Blockchain Technology and Smart Homes
This section presents the structure on w'hich blockchain innovation is executed. It is progressive in nature and permits disseminated trust to guarantee security and protection. It makes the blockchain arrangement progressively suitable for use w ith the IoT in smart homes.
Security and Privacy Threats to Smart Homes
While smart homes possess great advantages, they are still defenseless against the possible dangers of vindictive digital assaults, because of the expanding assortment and sharing of the live data of property holders. Researchers predict that in 2020, malware, viruses, and web-based attacks will be driven into approximately a great many thousands . This could risk the security and protection of clients connected by means of smart home networks. The effort to achieve the security and protection of IoT-based smart homes has motivated IoT-based innovations from its early stages to the present development. When applied to smart homes, conventional security arrangements are considerably vulnerable to attack, because of the centralization of the system. This prompts the appropriate utilization of blockchain, w'hich is a disseminated, decentralized, open record. The three specific mainstays of blockchain are decentralization, transparency, and immutability, making it useful for guaranteeing security and protection to the proprietors of smart homes.
Blockchain as a Security Solution
Blockchain addresses each of the three CIA parameters: confidentiality, integrity, and availability. The widespread acknowledgment that blockchain innovation can protect transactions has opened new ways of implementing protection and security in the smart home. Blockchain has accomplished surprising execution for home access control and information sharing for smart home applications. The security issues of smart home are being resolved utilizing blockchain, specifically, because of the use of miners. The miner is responsible for keeping track of the heterogenous devices associated by means of the IoT. Additionally, blockchain encrypts the correspondence between different devices. The main levels of the structure are:
I. Smart Home
II. Cloud Storage
FIGURE 11.1 Overlay Architecture.
Smart Home Level: All the smart devices are introduced inside this level and are controlled through the excavator in a unified manner. At this level, the miner organizes overlay alongside service providers (SP), cloud storage, and clients’ devices (cell phones or PCs).
Cloud Storage: Distributed storage is utilized by the smart home devices to store and offer information.
Overlay: At this level, the hubs are isolated into groups, so as to diminish the delay in the system. A cluster head (CH) is chosen by every one of the clusters. The reason for CHs is to keep up an open BC, with two key records: requester key records and requestee key records. This overlay engineering is shown in Figure 11.1 . Further, the components of a smart home are shown in Figure 11.2, including:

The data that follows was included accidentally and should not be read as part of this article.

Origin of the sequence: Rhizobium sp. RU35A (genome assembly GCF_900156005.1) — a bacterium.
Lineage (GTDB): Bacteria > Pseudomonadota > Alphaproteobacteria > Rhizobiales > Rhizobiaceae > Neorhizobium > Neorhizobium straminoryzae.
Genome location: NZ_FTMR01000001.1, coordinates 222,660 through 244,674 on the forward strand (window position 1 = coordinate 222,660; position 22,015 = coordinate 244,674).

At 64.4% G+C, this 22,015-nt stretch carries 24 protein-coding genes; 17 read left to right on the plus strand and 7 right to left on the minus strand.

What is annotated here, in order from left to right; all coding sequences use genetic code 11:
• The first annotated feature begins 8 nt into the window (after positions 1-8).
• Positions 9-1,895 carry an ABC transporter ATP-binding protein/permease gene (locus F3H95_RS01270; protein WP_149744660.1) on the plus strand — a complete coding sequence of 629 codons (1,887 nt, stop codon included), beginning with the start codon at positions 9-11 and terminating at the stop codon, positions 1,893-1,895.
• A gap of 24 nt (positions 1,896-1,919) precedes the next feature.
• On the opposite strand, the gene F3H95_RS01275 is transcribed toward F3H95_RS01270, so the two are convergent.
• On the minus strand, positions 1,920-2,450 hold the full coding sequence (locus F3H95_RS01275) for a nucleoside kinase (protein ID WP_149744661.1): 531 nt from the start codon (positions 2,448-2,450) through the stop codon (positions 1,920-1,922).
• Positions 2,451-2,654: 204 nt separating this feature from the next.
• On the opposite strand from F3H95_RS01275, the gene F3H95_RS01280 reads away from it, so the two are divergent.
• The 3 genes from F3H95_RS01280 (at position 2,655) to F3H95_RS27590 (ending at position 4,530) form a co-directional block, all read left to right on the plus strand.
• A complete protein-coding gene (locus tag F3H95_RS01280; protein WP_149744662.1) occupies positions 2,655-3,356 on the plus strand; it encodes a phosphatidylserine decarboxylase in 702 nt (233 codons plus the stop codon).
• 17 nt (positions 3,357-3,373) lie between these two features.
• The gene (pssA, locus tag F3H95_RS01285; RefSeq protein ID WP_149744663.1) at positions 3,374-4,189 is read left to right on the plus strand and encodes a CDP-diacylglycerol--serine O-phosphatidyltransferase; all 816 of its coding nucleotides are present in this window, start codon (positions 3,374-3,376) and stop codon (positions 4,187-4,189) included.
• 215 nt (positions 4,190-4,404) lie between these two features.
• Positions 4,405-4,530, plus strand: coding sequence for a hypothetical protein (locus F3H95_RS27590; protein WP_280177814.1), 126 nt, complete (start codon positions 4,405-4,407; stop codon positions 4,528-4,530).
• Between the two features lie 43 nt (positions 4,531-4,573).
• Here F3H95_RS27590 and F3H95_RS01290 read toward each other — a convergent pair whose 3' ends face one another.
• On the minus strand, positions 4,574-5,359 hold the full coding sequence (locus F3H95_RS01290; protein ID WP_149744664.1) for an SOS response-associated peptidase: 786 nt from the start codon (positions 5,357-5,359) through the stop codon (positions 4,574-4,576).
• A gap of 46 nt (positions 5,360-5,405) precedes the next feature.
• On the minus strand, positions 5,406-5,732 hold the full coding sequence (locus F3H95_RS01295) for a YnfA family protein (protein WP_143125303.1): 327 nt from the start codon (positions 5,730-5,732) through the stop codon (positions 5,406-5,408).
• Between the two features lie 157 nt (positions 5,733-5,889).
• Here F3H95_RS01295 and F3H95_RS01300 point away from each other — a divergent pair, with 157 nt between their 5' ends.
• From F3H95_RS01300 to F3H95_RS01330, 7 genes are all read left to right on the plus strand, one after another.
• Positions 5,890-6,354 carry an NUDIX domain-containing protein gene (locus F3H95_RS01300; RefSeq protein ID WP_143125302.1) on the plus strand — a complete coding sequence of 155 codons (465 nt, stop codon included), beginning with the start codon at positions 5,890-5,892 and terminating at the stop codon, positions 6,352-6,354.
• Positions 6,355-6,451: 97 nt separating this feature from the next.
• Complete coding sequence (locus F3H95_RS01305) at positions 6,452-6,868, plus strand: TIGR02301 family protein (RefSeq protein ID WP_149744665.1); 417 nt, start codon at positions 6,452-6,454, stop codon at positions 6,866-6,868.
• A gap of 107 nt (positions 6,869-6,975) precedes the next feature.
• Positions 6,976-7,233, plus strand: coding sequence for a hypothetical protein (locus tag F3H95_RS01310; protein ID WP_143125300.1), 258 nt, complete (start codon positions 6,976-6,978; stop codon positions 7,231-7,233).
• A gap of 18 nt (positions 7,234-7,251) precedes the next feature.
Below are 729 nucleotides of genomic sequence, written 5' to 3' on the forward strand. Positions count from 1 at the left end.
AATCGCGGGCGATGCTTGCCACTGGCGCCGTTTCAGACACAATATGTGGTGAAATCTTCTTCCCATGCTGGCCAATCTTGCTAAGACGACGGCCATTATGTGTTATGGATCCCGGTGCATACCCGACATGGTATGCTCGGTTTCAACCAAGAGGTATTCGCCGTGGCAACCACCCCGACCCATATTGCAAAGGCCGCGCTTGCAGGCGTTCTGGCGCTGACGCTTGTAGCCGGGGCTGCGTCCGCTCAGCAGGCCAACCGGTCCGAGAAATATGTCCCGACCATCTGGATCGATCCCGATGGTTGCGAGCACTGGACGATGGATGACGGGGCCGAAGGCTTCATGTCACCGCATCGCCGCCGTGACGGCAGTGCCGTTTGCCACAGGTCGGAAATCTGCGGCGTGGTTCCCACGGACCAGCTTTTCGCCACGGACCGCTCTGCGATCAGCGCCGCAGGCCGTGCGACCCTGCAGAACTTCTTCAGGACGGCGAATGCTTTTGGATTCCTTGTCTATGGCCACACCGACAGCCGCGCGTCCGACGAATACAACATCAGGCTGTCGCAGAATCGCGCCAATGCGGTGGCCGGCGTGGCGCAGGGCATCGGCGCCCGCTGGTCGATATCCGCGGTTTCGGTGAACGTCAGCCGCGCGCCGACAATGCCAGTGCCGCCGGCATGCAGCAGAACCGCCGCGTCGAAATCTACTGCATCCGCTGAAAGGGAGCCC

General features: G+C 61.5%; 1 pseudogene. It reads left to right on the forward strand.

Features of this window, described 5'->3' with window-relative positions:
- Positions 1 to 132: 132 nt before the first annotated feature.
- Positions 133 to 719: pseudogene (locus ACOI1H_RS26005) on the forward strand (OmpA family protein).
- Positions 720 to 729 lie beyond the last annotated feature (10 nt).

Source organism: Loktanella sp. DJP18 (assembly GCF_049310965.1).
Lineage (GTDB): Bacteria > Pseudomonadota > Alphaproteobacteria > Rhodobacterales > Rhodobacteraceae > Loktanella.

i. Transactions: the communication occurring between network devices or overlay hubs.
ii. Local BC: monitors exchanges. It additionally keeps up an arrangement header which stores the clients’ strategy for approaching and active exchanges.
iii. Home miner: A smart home miner is a device that centrally processes incoming and outgoing transactions to and from the smart home.
iv. Local Storage: a reinforcement drive, to store information locally.
Cryptographic Aspects of Blockchain
In 2008, Satoshi Nakamoto  introduced the concept of blockchain. It is the underlying platform of cryptocurrencies (e.g. Bitcoin) that facilitates a P2P transaction system to eliminate third-party and double spent problem. It is not a centralized
FIGURE 11.2 Smart Home Based on Blockchain Architecture.
information hub. In blockchain, each portion of information is cryptographically associated with past portions, utilizing hashing characteristics, for instance, the secure hash algorithm (SHA-256). Such a portion of information is called a block, with associated properties such as block number, past blocks’ hash, timestamp (TS), exchange information, and nonce . Figure 11.3 portrays the blockchain plan, inside structure, and work process. The following steps describe the essential functionalities.
- 1. Every connected IoT device in a blockchain network is called a node. It stores all current transactions, which are in a waiting queue in a memory pool.
- 2. All the transactions are verified by a Merkle tree.
- 3. The validated and verified transactions are added to the block.
- 4. Miners change the nonce and timestamp to generate a hash of block.
- 5. The generated hash is compared by the system with the target.
FIGURE 11.3 Workflow of Blockchain.
- 6. If the hash value is found to be above the target value, then go to step 4.
- 7. If the hash value is less than the target value, then it is a successful case. It has successful verification of the PoW.